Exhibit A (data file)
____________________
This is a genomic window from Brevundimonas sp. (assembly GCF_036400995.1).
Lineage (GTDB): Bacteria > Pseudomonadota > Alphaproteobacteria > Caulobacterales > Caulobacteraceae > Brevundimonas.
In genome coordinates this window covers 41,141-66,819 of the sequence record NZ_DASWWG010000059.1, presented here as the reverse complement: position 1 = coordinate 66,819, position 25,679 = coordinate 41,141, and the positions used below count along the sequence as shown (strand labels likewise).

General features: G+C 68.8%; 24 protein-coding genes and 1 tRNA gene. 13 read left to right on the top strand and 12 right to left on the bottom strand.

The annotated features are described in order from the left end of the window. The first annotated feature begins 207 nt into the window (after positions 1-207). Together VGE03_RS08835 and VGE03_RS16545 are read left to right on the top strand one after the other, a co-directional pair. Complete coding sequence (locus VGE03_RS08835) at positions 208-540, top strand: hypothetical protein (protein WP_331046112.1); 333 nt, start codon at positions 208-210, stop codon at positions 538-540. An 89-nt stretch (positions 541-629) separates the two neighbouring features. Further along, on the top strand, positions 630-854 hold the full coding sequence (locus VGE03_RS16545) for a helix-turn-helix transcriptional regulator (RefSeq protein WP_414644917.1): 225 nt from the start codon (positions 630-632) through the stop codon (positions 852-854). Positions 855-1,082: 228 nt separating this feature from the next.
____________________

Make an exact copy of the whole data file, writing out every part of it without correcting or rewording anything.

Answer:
This is a genomic window from Brevundimonas sp. (assembly GCF_036400995.1).
Lineage (GTDB): Bacteria > Pseudomonadota > Alphaproteobacteria > Caulobacterales > Caulobacteraceae > Brevundimonas.
In genome coordinates this window covers 41,141-66,819 of the sequence record NZ_DASWWG010000059.1, presented here as the reverse complement: position 1 = coordinate 66,819, position 25,679 = coordinate 41,141, and the positions used below count along the sequence as shown (strand labels likewise).

General features: G+C 68.8%; 24 protein-coding genes and 1 tRNA gene. 13 read left to right on the top strand and 12 right to left on the bottom strand.

The annotated features are described in order from the left end of the window. The first annotated feature begins 207 nt into the window (after positions 1-207). Together VGE03_RS08835 and VGE03_RS16545 are read left to right on the top strand one after the other, a co-directional pair. Complete coding sequence (locus VGE03_RS08835) at positions 208-540, top strand: hypothetical protein (protein WP_331046112.1); 333 nt, start codon at positions 208-210, stop codon at positions 538-540. An 89-nt stretch (positions 541-629) separates the two neighbouring features. Further along, on the top strand, positions 630-854 hold the full coding sequence (locus VGE03_RS16545) for a helix-turn-helix transcriptional regulator (RefSeq protein WP_414644917.1): 225 nt from the start codon (positions 630-632) through the stop codon (positions 852-854). Positions 855-1,082: 228 nt separating this feature from the next.